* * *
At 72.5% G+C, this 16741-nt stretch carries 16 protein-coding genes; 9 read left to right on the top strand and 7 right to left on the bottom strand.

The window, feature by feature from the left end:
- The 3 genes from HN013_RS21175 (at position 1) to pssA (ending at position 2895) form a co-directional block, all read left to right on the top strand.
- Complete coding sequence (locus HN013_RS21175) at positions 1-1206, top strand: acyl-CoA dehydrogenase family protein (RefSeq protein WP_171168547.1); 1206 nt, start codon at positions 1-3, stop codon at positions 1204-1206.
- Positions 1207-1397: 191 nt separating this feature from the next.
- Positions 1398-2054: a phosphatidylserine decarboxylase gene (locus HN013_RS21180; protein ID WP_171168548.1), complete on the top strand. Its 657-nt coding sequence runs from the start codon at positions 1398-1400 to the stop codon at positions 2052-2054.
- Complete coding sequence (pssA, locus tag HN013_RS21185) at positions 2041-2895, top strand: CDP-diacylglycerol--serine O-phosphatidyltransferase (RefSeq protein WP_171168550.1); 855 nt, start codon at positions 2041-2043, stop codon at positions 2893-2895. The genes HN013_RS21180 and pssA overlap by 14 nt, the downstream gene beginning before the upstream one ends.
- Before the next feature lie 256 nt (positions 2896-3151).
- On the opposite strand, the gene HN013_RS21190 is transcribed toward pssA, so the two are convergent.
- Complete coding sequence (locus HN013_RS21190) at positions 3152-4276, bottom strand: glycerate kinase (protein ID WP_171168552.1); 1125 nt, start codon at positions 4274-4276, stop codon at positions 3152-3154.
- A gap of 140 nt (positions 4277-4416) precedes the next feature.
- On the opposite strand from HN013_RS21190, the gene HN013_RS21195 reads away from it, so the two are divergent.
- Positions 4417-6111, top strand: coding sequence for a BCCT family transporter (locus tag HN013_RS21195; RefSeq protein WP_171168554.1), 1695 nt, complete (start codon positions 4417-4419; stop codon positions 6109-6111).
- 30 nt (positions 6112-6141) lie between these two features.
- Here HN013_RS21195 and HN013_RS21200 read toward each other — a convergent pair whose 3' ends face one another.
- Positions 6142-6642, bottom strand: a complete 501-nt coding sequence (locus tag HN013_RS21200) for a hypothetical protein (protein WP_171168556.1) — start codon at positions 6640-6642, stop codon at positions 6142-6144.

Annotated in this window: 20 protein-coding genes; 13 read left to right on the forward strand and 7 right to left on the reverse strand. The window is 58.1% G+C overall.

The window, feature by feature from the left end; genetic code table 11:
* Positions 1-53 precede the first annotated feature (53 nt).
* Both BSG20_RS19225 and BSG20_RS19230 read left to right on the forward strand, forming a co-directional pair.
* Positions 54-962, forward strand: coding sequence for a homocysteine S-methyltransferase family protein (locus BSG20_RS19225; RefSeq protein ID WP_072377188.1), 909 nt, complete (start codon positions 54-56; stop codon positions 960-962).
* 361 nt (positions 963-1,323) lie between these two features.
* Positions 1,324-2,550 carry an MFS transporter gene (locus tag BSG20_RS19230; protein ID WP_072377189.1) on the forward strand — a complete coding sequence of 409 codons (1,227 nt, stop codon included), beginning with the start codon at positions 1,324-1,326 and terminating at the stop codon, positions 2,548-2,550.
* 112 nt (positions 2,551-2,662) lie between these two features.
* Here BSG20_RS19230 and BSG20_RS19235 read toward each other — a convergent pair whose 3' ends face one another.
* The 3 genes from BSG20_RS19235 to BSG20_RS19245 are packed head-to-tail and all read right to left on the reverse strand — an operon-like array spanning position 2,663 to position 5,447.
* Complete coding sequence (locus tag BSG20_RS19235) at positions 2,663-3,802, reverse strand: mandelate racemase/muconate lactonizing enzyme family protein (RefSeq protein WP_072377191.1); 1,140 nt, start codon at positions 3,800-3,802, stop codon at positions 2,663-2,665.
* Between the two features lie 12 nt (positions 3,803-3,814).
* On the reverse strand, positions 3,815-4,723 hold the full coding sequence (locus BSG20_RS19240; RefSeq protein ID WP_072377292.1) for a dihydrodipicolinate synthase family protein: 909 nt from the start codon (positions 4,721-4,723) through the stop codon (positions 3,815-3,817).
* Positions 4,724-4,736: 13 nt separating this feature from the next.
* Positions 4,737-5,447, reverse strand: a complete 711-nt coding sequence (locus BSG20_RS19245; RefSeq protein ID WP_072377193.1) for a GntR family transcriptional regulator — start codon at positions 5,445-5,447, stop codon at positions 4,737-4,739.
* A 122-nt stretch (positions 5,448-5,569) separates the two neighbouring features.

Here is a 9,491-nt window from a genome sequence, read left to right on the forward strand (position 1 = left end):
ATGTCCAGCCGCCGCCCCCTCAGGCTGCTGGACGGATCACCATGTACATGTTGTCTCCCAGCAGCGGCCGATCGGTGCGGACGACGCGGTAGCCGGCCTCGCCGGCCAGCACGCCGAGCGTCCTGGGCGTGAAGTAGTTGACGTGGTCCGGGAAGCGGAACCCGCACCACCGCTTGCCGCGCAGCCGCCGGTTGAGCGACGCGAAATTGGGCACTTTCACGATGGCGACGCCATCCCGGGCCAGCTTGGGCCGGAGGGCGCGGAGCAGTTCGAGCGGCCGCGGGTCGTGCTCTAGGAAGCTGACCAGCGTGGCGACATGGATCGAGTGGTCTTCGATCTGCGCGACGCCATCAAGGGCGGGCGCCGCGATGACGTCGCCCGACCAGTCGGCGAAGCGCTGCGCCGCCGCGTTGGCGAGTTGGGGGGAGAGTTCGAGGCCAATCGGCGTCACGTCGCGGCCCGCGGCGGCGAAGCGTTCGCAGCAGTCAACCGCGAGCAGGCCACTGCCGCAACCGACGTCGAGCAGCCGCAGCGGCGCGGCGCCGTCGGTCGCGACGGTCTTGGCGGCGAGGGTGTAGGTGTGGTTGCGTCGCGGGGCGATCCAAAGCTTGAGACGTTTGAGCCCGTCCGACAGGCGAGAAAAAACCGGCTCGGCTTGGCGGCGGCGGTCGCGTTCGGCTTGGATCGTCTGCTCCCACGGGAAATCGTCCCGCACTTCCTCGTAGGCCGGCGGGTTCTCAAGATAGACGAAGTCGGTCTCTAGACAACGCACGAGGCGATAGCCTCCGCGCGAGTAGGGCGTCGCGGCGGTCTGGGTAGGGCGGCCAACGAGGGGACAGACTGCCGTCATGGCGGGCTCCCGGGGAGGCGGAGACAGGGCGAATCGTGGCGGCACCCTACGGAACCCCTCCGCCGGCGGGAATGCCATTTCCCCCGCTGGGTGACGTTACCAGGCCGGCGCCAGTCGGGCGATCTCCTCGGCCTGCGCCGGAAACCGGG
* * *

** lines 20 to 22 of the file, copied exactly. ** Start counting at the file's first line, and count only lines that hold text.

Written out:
* Both BSG20_RS19225 and BSG20_RS19230 read left to right on the forward strand, forming a co-directional pair.
* Positions 54-962, forward strand: coding sequence for a homocysteine S-methyltransferase family protein (locus BSG20_RS19225; RefSeq protein ID WP_072377188.1), 909 nt, complete (start codon positions 54-56; stop codon positions 960-962).
* 361 nt (positions 963-1,323) lie between these two features.